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A note on Small-skulled sun-chasers . . .

June 6, 2019

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March 21, 2019

A note on Bull-throated fen-singers . . .

January 7, 2019

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A note on Bull-throated fen-singers . . .

January 7, 2019

 

BULL-THROATED FEN-SINGER (“Swamp Sprite;” also “Bog Singer,” “Frog Dragon,” or “Croaker.”) 

The bull-throated fen-singer is found exclusively in Dávanor’s equatorial lowlands. Because of their unique social organization, these small dragons cannot be trained into messenger service. Singer broods – also known as “choirs” – can be domesticated, but this should be done solely for the purposes of entertainment. Ancient records do exist of attempts made to utilize entire choirs as couriers and interceptors during the reign of Katherine the Second; these experiments were disastrous. 

Singers live in medium-large “choirs.” Choirs will consist of four to five males, nine to twelve females, and associated young. Foaling, when it takes place, always begins in the early spring. Singer nests consist of mud-built “lofts” in swamps, fens, or shallow lakes, usually near shore. Lofts are always built above the water, but with easy access to it. Two or three deeper tunnels leading to underwater sally ports are typical. Singers’ social structure is unique among Dávanor’s small dragon breeds. When the population of a loft has reached maximum capacity, usually about forty to fifty individuals, females will cease ovulation. The population of the resulting choir will therefore remain stable for long periods of time, typically ten to fifteen years. It is during these “rests,” that singers give evidence of their most unique and characteristic abilities. After a rest period, dominant males will leave the original loft with a select group of females to establish a new choir.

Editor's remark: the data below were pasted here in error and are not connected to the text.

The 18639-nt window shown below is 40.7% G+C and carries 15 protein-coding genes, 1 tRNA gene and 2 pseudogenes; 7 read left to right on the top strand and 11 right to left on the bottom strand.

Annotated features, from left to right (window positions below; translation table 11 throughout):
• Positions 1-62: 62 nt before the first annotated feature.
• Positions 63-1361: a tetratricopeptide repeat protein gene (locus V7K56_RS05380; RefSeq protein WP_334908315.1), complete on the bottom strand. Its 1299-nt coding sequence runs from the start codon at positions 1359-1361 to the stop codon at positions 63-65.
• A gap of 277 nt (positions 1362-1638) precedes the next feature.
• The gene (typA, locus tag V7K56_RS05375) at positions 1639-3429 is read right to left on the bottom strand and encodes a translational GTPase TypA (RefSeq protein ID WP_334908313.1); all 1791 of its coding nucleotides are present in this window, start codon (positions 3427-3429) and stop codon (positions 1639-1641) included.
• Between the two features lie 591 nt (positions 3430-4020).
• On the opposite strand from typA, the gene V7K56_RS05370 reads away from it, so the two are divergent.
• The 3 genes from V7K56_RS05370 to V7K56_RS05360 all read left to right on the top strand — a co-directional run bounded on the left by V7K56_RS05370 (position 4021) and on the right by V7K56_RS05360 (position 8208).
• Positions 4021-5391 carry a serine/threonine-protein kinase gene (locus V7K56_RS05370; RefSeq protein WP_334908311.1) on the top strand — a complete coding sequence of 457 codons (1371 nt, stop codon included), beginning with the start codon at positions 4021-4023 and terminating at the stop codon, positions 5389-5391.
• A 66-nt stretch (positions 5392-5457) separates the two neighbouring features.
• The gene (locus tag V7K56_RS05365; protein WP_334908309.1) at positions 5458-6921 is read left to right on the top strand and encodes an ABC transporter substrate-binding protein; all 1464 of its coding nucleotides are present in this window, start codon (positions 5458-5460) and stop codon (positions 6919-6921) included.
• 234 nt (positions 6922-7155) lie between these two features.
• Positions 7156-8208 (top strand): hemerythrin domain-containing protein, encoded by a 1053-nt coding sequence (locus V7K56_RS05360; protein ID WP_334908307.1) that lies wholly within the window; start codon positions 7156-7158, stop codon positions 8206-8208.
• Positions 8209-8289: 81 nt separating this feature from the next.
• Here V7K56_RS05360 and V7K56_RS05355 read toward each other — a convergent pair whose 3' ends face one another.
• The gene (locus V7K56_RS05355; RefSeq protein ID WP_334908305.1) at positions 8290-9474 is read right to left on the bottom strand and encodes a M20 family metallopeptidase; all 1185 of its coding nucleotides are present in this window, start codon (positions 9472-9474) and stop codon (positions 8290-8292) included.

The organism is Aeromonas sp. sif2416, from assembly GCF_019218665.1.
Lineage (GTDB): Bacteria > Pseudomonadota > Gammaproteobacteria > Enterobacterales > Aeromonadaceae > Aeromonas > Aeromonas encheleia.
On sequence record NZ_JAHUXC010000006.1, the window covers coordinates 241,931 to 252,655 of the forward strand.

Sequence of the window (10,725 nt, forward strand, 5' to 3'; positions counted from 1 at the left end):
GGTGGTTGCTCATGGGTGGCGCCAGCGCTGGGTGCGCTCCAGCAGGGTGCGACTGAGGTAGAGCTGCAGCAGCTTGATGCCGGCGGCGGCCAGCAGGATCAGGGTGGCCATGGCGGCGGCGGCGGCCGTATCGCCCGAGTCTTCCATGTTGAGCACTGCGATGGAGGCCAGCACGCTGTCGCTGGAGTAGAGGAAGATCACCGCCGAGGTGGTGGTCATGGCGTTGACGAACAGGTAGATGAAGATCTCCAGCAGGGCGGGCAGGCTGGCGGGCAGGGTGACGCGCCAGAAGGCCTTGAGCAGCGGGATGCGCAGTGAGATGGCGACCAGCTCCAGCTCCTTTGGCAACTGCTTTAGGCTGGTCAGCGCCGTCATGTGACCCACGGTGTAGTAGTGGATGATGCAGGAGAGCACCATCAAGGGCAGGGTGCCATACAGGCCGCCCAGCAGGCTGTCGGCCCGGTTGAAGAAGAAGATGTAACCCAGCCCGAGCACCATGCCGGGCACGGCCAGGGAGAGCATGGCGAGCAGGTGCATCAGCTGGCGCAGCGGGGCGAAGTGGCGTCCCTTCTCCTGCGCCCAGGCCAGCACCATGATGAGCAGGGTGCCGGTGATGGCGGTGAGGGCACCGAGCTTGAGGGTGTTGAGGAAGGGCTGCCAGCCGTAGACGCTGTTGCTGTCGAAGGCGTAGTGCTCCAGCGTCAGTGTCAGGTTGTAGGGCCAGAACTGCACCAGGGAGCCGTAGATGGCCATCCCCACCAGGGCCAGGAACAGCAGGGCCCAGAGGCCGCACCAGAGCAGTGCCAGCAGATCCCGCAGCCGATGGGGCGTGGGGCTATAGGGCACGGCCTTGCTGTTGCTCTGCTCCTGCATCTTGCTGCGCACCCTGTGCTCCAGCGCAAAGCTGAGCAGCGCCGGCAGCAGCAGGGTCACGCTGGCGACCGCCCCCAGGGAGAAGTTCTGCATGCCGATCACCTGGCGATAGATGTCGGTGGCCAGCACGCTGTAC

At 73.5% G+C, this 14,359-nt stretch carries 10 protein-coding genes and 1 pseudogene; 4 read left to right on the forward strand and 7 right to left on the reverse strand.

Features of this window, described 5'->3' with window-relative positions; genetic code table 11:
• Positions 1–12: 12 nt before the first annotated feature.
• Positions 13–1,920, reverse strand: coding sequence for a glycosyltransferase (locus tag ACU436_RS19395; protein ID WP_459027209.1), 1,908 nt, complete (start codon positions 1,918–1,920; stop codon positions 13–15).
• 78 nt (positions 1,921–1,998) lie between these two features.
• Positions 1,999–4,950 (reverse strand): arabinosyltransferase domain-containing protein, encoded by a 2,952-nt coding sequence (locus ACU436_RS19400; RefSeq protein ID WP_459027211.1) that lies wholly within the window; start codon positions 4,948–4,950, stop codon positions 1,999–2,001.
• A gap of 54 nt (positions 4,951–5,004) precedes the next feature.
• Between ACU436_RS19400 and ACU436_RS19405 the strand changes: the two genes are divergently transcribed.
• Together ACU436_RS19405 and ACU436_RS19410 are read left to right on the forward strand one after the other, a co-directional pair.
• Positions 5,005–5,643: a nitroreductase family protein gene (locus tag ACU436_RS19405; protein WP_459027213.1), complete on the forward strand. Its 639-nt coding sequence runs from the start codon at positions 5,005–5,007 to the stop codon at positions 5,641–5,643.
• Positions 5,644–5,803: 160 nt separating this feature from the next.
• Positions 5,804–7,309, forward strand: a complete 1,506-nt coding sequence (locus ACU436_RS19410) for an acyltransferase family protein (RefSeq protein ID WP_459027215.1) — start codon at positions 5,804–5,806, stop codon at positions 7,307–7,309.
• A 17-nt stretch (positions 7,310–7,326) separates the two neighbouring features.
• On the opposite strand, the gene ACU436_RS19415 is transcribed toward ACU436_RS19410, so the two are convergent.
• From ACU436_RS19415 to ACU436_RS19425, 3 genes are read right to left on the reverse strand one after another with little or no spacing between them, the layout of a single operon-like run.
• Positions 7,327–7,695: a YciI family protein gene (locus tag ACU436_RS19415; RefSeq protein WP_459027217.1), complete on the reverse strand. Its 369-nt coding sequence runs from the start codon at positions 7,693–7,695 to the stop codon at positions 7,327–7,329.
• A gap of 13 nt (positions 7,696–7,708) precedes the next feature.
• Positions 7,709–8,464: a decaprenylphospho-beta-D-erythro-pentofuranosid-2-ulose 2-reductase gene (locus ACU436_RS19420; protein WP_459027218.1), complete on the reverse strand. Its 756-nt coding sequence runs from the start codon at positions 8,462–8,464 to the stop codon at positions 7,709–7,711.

As their names suggest, singers are incredibly vocal. They are also extraordinarily intelligent. When combined with the stable social structure of singers’ choirs, the result is a dazzling array of songs, hymns, chants, and choruses. The formal classification system for singers’ songs was developed during the reign of Katherine the Second by Eren Mactyré, a Davanórian biologist working out of the University of Konordun’s southern campus near Fletcherdun. The Mactyré Index organizes and ranks songs by region on the basis of originality, harmony, length, volume, melody, tempo, complexity, and emotional expressiveness. (This final category has caused no end of trouble for aestheticians and musicologists, the infamous rivalry – and subsequent duel – between Stefan Deves of Dávanor and Jen Robans of Genonea being only the most well-known.) Because of the incredible beauty of singers’ music, domesticated choirs of these little dragons are carefully cultivated and highly prized by Dávanor’s southern nobility. 

Singers are omnivores, with a preference for plants. They eat water weeds, shore reeds, as well as associated seeds and roughage. They will eat small fish, frogs, minnows, and smaller birds, but this is rare. Singers are particularly fond of kernel maize, sliver almonds, and door nuts. Those who live within singers’ habitat will have no trouble attracting these little dragons, if they are willing to stock a feeder with such delicacies. 

Typical colors: green, brown, pale blue, and tan. Scales are so small as to be unnoticeable; this gives singers a smooth, glossy appearance regardless of color. 

Typical wingspan: (f) 1-2 palms [ca. 7.5-15 cm]; (m) 2-3 palms [ca. 15-22 cm]
Typical length: (f) 1-2 palms [ca. 7.5-15 cm]; (m) 2 palms [ca. 15 cm]
Typical lifespan: (f) 25-35 years; (m) 30-40 years
Horned? No. 
Crested? No. 
Toothed? No. 
Venomous? No. 

This text was adapted from my field notes with some references made to Katherine II's "The Smaller Dragons of Davanor. A Preliminary Taxonomy" (F.Y. 190). Illustration is by High Lady Milica Celikovic.

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